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Oysters gone wild? Send 'em back

July 19, 2006|Jenn Garbee | Special to The Times

WHEN it's a real scorcher outside, slurping icy-cold oysters and sipping a crisp Chablis sounds like the perfect refresher. But eating oysters in the summer isn't always a winning proposition. At some restaurants, the oysters are always fantastic, so firm and briny you're tempted to order more. But in other places they might seem unpleasantly flaccid and creamy, a result of warm-weather spawning. And unfortunately, at some spots, when you speak up about spawning oysters on your plate, you get little more than a blank stare from your server.

What gives? If the old adage advising us to avoid oysters in months without an R in their names (May to August) seems to still ring true sometimes, why is it passe elsewhere? And if oysters are on the menu, can you be sure they won't be spawning?

The old saying was sage advice when oysters were harvested and consumed locally. As water temperatures rise in warmer months, oysters spawn, or release eggs and sperm into the water. It's all about impulse, scientists say, so once one oyster begins the process, all those nearby get into the mood. Afterward, oysters are lean and languid. Spawning is hard work.

Eating a spawning oyster won't make you sick, but it's not a pleasant experience, either. When fertile, their texture is soft and creamy, and not in a good way like cheese or ice cream. Afterward, they're thin and flabby, lacking in meaty substance.

Today, restaurants often ignore the old rule and serve oysters in the summer because they have consistent access to oysters from cooler climates. In the summer, oysters are harvested from the Pacific Northwest (Northern California to Washington to Canada), Northeast (Maryland to Maine), and below the equator (New Zealand). Ordering oysters from cooler waters is a good way to hedge your bets, but it's not foolproof because spawning is about temperature, not season. "Warm" is relative to an oyster, depending on what temperature the little guys are accustomed to. Oysters from cooler climates spawn at lower temperatures than oysters from warmer waters. But even those imported from New Zealand, where it's winter now, can still be spawning when harvested.

"It's dependably unpredictable," jokes Jon Rowley, director of marketing for Washington-based Taylor Shellfish Farms. "I had a couple at lunch the other day, and I could tell they were just starting to get the urge."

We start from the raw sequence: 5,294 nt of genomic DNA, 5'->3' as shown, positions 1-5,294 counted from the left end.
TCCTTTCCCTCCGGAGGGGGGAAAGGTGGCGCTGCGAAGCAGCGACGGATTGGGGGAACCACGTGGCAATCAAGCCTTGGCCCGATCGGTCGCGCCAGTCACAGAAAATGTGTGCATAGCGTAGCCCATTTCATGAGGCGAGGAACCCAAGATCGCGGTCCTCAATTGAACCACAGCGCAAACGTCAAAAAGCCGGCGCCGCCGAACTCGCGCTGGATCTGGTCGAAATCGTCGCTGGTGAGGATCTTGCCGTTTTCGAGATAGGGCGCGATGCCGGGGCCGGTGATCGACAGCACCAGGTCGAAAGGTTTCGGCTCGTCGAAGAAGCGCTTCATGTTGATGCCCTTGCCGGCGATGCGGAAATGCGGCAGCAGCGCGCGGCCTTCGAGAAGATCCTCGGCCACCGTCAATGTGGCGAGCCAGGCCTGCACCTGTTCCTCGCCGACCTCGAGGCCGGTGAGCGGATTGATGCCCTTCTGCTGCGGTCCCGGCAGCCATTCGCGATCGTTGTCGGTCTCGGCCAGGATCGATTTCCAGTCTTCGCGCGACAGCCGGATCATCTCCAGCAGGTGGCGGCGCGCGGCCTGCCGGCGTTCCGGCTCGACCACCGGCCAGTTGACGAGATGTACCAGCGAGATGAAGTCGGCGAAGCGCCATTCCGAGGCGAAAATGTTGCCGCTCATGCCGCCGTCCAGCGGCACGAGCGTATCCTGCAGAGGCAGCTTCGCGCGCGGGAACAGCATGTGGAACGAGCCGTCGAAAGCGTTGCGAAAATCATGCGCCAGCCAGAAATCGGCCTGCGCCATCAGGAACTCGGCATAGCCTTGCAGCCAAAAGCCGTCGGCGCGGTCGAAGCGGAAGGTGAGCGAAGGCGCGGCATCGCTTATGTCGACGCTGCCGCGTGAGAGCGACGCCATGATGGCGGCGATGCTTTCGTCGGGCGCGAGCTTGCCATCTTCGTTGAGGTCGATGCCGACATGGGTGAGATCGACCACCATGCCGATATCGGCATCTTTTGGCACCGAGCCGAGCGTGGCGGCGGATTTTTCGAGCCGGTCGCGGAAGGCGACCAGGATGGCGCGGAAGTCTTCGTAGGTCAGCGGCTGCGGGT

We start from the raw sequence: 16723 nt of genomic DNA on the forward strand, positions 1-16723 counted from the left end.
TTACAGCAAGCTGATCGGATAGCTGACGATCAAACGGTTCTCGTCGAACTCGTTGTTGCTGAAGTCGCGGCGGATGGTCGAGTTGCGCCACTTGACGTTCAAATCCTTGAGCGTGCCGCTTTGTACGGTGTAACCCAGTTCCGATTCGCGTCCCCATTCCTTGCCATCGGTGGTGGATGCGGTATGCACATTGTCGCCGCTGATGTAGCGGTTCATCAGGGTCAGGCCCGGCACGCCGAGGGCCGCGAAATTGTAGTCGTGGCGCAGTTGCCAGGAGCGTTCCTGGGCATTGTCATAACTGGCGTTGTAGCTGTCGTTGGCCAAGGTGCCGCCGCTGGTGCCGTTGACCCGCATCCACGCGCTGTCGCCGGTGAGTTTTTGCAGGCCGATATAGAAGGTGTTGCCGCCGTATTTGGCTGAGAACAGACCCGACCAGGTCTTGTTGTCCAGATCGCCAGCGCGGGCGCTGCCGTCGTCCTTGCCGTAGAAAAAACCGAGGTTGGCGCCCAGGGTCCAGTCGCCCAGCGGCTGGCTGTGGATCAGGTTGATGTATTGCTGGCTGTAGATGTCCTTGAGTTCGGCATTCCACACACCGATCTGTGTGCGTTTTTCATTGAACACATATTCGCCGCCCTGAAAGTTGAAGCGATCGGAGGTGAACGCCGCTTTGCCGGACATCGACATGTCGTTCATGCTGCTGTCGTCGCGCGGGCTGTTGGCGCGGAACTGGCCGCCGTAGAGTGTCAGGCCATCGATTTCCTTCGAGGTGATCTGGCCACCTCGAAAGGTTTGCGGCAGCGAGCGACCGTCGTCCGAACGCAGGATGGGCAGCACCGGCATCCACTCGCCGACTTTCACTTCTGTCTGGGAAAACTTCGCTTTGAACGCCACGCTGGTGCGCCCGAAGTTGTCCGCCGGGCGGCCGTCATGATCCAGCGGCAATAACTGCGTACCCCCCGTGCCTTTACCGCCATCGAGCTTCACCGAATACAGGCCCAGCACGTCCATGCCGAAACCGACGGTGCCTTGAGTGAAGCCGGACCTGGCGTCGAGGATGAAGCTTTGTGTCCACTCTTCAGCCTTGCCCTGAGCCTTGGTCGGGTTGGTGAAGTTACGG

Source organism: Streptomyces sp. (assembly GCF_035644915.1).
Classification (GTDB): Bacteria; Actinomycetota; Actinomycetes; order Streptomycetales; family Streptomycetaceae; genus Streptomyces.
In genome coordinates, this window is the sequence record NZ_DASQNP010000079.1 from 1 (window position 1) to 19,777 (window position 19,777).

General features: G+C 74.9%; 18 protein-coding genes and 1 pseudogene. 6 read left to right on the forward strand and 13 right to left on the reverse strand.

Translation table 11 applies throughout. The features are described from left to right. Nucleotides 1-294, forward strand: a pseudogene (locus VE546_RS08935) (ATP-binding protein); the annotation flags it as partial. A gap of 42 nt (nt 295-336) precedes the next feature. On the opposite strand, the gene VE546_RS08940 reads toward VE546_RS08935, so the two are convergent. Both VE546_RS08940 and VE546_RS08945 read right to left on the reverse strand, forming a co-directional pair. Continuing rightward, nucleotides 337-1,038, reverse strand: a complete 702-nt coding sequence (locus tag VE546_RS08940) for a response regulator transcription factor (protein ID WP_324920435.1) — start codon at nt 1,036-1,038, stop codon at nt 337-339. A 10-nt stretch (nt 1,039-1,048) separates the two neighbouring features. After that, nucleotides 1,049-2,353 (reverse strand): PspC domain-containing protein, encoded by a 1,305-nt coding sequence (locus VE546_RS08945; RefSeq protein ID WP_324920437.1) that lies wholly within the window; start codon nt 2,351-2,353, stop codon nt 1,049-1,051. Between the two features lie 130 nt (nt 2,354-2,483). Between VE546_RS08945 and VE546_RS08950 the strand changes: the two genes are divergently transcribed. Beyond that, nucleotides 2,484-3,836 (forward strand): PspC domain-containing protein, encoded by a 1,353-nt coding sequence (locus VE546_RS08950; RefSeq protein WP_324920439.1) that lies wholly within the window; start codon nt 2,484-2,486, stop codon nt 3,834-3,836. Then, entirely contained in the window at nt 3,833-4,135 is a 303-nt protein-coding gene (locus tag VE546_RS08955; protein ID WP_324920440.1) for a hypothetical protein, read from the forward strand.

Fortunately, you easily can tell an oyster is spawning.

"Spawning oysters look foamy and milky, even a little slimy," says David Lentz, executive chef at the Hungry Cat in Hollywood.

In theory, a good restaurant should never serve a spawning oyster. Chefs train their line cooks to spot spawning oysters (or at least they should), even if they're serving oysters from icy-cold waters. But detecting them isn't always easy.

When oysters are just beginning to spawn, the reproductive sac is still quite small. "It looks like a thin, cream-colored line off to the side of the oyster. Most people wouldn't even notice it," says Blake Wheeler, buyer for American Fish and Seafood Co., a Los Angeles-based wholesale and retail seafood supplier.

Even trained chefs can miss signs of spawning. "Early on, the creaminess is hidden, more underneath or just inside the oyster, so it's harder to see," says Allyson Thurber, executive chef at the Lobster in Santa Monica.

Chefs depend on their suppliers to provide top-quality shellfish and reduce the likelihood of serving spawning oysters.

Providence executive chef Michael Cimarusti seeks out suppliers he can trust. "Better farms will limit production in warmer months, setting oysters in deeper, cooler waters," he says. "But the key is to rely on really good purveyors who won't sell you spawning oysters in the first place."

At Water Grill downtown, executive chef David LeFevre orders oysters a few days before planning to serve them (oysters can live up to a week out of water). When they arrive, he shucks a couple from the bushel. "If those aren't spawning, chances are they'll all be good since it's a group thing," he says.

But even with the keenest trained eye, you still might end up with a few spawning oysters on your plate, especially if they're just getting their groove.

In the early 1980s, a high-tech method was developed to curtail the spawning problem, but it proved to be less effective than hoped. Scientists used chemical or pressure shock to trick oysters into adding a third chromosome. These genetically modified oysters (known as triploids) were sexless, so they never spawned.

But the process isn't foolproof. As many as 20% of treated oysters don't convert, which means spawners are still a problem. And those that do become triploids are more susceptible to premature death than their diploid cousins.

But it's the appearance of triploids that's been the biggest hurdle to their widespread use in restaurants.

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